May 31, 2021—Part I of II: Memorial Day; June 1, 2021—Part II of II: Pandora’s Box
“It’s a poor sort of memory that only works backwards,” the Queen remarked. Lewis Carroll
I’ve been thinking about soldiers, whether uniformed or not, and all they do and have done. I think, relative to the living at least, that so far we have not proven ourselves worthy as we’ve not given those who soldier the relief we all need—to set things right.
While remembering and celebrating our veterans is a good thing, it is not enough without gaining the life and behaviors for which so many have fought. Otherwise, all the soldiering that has and is being done, is just a postponement at best, or futile at worst.
Shed tears, not blood.
A wagon of wounds is not the same as a wagon of scars. Hoo-nōs
Perhaps there are two kinds of boxes in Pandora’s inventory—an internal and an external box of plagues. The nature of internal human plagues was and is created by us, its genetic code likely one of unworthiness. The nature of external plagues does not have to be of our creation, though we can be its agent by coopting it into our own interpretations and motivations.
There have been many who have opened those boxes, but the one opening them is not the only one who put the plagues in there, especially those internal human plagues, which we’ve all had a hand in.
Those who open the boxes deliberately, know and desire to create and exploit internal plagues and use the threat of external plagues (already upon us or named as coming soon) to further their own agendas. They may be trying to be worthy through revenge for having been exploited themselves.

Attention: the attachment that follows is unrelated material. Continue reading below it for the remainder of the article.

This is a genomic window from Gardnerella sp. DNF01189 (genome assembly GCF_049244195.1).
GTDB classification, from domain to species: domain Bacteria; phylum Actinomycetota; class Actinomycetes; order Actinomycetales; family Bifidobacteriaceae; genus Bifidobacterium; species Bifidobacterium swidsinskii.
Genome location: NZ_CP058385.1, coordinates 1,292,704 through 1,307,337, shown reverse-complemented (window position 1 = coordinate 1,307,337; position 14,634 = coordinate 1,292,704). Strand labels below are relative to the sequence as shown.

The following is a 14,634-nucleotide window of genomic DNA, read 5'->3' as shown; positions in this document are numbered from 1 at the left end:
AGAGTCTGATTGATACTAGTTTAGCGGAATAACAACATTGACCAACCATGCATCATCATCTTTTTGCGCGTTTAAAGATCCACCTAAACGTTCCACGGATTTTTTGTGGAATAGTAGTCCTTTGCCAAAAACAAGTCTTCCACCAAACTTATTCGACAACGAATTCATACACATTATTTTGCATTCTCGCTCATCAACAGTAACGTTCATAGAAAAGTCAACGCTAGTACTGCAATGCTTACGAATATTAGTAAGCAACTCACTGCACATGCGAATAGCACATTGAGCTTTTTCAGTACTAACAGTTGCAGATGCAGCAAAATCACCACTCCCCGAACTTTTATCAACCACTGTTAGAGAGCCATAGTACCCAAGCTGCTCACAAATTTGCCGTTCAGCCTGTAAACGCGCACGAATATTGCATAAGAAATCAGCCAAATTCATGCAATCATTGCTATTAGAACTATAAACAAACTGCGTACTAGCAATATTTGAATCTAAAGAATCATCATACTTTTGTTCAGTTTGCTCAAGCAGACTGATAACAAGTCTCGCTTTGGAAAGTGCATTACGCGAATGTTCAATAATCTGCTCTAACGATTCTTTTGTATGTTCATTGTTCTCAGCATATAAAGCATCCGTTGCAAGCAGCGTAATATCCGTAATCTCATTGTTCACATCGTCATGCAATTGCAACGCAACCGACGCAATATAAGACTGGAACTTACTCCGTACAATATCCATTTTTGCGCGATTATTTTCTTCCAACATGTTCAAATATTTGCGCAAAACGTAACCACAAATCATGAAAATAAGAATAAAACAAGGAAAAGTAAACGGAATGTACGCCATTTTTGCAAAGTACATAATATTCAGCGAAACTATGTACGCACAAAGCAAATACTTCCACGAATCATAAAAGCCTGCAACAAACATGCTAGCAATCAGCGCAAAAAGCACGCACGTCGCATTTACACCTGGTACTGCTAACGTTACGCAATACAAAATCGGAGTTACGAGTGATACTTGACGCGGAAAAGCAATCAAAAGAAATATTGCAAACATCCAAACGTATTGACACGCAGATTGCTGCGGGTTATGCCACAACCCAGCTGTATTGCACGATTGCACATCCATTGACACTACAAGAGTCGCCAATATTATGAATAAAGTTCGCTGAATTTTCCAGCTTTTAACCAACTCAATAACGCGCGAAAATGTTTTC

Those who open the boxes inadvertently are likely naïve and unprepared having been steeped in innocence and protected from humanities’ shadow—that unworthiness borne of just being born. They are curious, but not circumspect.
Those who open the boxes with deliberate care can be cautious, wondering, but not prepared for what they might contain. But worthiness is deliberate and, if necessary, about overcoming adversity through battle and struggle.
Those who guard the boxes with their lives—and the lives of others if necessary—can be strident as keeping the gates of hell closed tight is paramount. They are trying to be worthy through “noble” sacrifice.
There are those who are all of the above at times. They are most of us, neither always angels nor devils. They have shadows and cast them, but they have light and cast that as well. They do not endeavor to throw acid upon humanity or democracy. And if they begin to, they correct. They seek help and offer it. They do not seek personal power over others, or offer it. Worthiness may be innate, but it is good work that polishes it.
Perhaps Pandora’s Box is really about us and how we treat each other and the struggle. We all have scars, but we need not continue wounding ourselves and others. Perhaps we could start shedding tears, a cleansing agent, and stop shedding each other’s blood, a contaminating agent.
Pandora’s Box is not a given. Neither is our response, though we seem to fall into a pattern of conflict and war and extermination, as though that’s the correct way to right the ship of us if the sailing is not to our liking.
Life is apparently about setbacks, as well as going forwards, though the former can seem much more obvious than the latter. It might help to know the difference between scars and wounds, since it may be wounds that are behind our inhumanity. Scars are wounds that have healed, there is little sense picking at or on them, unless we like to wound.
Note to the two or three who may occasionally read this stuff: Any comments and replies appear below the blog in question, usually about a month later.